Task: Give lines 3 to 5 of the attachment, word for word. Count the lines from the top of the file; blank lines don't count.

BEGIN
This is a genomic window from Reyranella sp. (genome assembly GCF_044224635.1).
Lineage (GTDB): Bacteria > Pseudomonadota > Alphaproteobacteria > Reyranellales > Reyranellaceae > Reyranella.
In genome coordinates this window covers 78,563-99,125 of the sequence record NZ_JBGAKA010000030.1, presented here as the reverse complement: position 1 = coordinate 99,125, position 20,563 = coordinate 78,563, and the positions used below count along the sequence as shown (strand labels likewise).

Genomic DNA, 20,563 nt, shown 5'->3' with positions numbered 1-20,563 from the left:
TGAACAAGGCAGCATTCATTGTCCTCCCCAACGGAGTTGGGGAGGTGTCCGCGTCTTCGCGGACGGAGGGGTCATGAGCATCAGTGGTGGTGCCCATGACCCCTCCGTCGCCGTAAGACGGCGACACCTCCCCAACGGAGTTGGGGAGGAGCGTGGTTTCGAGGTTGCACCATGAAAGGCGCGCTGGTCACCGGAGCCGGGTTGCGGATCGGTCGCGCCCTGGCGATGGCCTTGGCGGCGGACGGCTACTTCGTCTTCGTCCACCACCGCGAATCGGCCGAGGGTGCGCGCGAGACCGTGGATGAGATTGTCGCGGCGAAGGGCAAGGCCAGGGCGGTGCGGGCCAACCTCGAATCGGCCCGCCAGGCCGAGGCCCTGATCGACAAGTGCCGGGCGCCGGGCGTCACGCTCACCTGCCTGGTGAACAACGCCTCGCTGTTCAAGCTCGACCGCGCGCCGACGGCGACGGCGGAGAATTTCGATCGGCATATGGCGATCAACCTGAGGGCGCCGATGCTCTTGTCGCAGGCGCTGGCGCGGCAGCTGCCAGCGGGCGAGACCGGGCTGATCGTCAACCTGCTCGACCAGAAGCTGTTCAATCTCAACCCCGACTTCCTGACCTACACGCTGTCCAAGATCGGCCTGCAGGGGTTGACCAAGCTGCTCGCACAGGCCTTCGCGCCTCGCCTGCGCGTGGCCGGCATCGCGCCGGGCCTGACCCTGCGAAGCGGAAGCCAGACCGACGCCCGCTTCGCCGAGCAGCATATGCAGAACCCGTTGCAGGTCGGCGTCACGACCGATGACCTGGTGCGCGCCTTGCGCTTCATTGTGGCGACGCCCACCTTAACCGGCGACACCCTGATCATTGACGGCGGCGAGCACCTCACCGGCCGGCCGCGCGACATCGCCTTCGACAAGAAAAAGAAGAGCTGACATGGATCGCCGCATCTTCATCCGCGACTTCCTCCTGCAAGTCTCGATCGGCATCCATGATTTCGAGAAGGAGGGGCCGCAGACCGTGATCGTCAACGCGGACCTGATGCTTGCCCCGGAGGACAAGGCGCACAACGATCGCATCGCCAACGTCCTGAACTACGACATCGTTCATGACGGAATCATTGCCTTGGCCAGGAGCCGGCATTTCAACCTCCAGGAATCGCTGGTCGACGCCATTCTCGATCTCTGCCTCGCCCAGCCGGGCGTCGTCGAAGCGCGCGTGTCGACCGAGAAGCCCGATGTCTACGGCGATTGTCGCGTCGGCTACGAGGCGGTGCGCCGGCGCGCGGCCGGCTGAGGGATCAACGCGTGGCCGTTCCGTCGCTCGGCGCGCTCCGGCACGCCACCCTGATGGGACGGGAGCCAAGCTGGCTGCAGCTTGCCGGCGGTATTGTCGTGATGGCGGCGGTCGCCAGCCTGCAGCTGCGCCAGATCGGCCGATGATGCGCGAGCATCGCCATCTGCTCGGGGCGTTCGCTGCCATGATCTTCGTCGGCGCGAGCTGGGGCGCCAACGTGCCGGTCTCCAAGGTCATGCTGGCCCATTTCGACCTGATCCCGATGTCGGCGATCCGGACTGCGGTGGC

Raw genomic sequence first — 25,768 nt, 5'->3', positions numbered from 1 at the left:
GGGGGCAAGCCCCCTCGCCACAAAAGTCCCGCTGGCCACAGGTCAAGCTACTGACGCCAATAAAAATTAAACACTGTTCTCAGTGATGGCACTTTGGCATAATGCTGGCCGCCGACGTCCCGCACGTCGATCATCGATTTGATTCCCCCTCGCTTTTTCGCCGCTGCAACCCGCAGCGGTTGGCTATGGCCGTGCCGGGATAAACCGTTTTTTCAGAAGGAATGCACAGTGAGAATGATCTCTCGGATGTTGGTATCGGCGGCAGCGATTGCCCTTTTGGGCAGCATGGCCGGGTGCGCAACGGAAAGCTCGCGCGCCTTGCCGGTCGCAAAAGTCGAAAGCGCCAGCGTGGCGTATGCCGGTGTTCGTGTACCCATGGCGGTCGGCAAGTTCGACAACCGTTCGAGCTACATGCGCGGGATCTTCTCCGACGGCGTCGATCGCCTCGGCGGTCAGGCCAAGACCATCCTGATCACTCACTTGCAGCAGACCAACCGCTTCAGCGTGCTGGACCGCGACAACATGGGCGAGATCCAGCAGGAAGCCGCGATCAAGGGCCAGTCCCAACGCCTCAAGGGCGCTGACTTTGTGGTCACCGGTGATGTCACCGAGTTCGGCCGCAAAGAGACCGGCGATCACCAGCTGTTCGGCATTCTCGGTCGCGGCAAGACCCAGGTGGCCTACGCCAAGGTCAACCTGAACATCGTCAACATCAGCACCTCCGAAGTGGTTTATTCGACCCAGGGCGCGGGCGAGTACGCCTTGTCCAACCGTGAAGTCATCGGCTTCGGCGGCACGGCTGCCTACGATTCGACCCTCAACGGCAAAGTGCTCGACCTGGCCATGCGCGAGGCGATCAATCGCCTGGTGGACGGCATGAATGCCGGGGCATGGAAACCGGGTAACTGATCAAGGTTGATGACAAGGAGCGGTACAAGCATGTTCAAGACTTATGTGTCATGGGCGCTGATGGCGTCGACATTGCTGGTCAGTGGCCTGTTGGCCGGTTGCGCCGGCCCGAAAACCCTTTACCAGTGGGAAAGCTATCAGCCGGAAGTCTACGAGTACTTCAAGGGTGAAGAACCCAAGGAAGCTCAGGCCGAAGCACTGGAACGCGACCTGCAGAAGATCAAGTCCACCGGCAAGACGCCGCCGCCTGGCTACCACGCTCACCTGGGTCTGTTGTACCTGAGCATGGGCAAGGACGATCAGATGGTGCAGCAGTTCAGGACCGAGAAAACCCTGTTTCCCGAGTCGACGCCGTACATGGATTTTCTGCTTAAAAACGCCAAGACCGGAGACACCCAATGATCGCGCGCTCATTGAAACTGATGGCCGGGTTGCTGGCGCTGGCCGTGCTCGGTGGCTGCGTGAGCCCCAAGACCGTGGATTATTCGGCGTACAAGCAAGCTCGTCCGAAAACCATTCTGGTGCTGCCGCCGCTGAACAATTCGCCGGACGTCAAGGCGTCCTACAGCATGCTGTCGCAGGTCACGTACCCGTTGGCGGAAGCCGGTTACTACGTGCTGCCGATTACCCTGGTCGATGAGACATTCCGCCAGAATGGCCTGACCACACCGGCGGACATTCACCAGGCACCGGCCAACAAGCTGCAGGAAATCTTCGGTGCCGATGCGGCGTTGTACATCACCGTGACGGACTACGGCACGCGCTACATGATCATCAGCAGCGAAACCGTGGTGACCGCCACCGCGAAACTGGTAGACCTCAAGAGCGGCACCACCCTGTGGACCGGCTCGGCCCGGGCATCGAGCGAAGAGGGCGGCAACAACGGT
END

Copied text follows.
In genome coordinates this window covers 78,563-99,125 of the sequence record NZ_JBGAKA010000030.1, presented here as the reverse complement: position 1 = coordinate 99,125, position 20,563 = coordinate 78,563, and the positions used below count along the sequence as shown (strand labels likewise).

Genomic DNA, 20,563 nt, shown 5'->3' with positions numbered 1-20,563 from the left:
TGAACAAGGCAGCATTCATTGTCCTCCCCAACGGAGTTGGGGAGGTGTCCGCGTCTTCGCGGACGGAGGGGTCATGAGCATCAGTGGTGGTGCCCATGACCCCTCCGTCGCCGTAAGACGGCGACACCTCCCCAACGGAGTTGGGGAGGAGCGTGGTTTCGAGGTTGCACCATGAAAGGCGCGCTGGTCACCGGAGCCGGGTTGCGGATCGGTCGCGCCCTGGCGATGGCCTTGGCGGCGGACGGCTACTTCGTCTTCGTCCACCACCGCGAATCGGCCGAGGGTGCGCGCGAGACCGTGGATGAGATTGTCGCGGCGAAGGGCAAGGCCAGGGCGGTGCGGGCCAACCTCGAATCGGCCCGCCAGGCCGAGGCCCTGATCGACAAGTGCCGGGCGCCGGGCGTCACGCTCACCTGCCTGGTGAACAACGCCTCGCTGTTCAAGCTCGACCGCGCGCCGACGGCGACGGCGGAGAATTTCGATCGGCATATGGCGATCAACCTGAGGGCGCCGATGCTCTTGTCGCAGGCGCTGGCGCGGCAGCTGCCAGCGGGCGAGACCGGGCTGATCGTCAACCTGCTCGACCAGAAGCTGTTCAATCTCAACCCCGACTTCCTGACCTACACGCTGTCCAAGATCGGCCTGCAGGGGTTGACCAAGCTGCTCGCACAGGCCTTCGCGCCTCGCCTGCGCGTGGCCGGCATCGCGCCGGGCCTGACCCTGCGAAGCGGAAGCCAGACCGACGCCCGCTTCGCCGAGCAGCATATGCAGAACCCGTTGCAGGTCGGCGTCACGACCGATGACCTGGTGCGCGCCTTGCGCTTCATTGTGGCGACGCCCACCTTAACCGGCGACACCCTGATCATTGACGGCGGCGAGCACCTCACCGGCCGGCCGCGCGACATCGCCTTCGACAAGAAAAAGAAGAGCTGACATGGATCGCCGCATCTTCATCCGCGACTTCCTCCTGCAAGTCTCGATCGGCATCCATGATTTCGAGAAGGAGGGGCCGCAGACCGTGATCGTCAACGCGGACCTGATGCTTGCCCCGGAGGACAAGGCGCACAACGATCGCATCGCCAACGTCCTGAACTACGACATCGTTCATGACGGAATCATTGCCTTGGCCAGGAGCCGGCATTTCAACCTCCAGGAATCGCTGGTCGACGCCATTCTCGATCTCTGCCTCGCCCAGCCGGGCGTCGTCGAAGCGCGCGTGTCGACCGAGAAGCCCGATGTCTACGGCGATTGTCGCGTCGGCTACGAGGCGGTGCGCCGGCGCGCGGCCGGCTGAGGGATCAACGCGTGGCCGTTCCGTCGCTCGGCGCGCTCCGGCACGCCACCCTGATGGGACGGGAGCCAAGCTGGCTGCAGCTTGCCGGCGGTATTGTCGTGATGGCGGCGGTCGCCAGCCTGCAGCTGCGCCAGATCGGCCGATGATGCGCGAGCATCGCCATCTGCTCGGGGCGTTCGCTGCCATGATCTTCGTCGGCGCGAGCTGGGGCGCCAACGTGCCGGTCTCCAAGGTCATGCTGGCCCATTTCGACCTGATCCCGATGTCGGCGATCCGGACTGCGGTGGC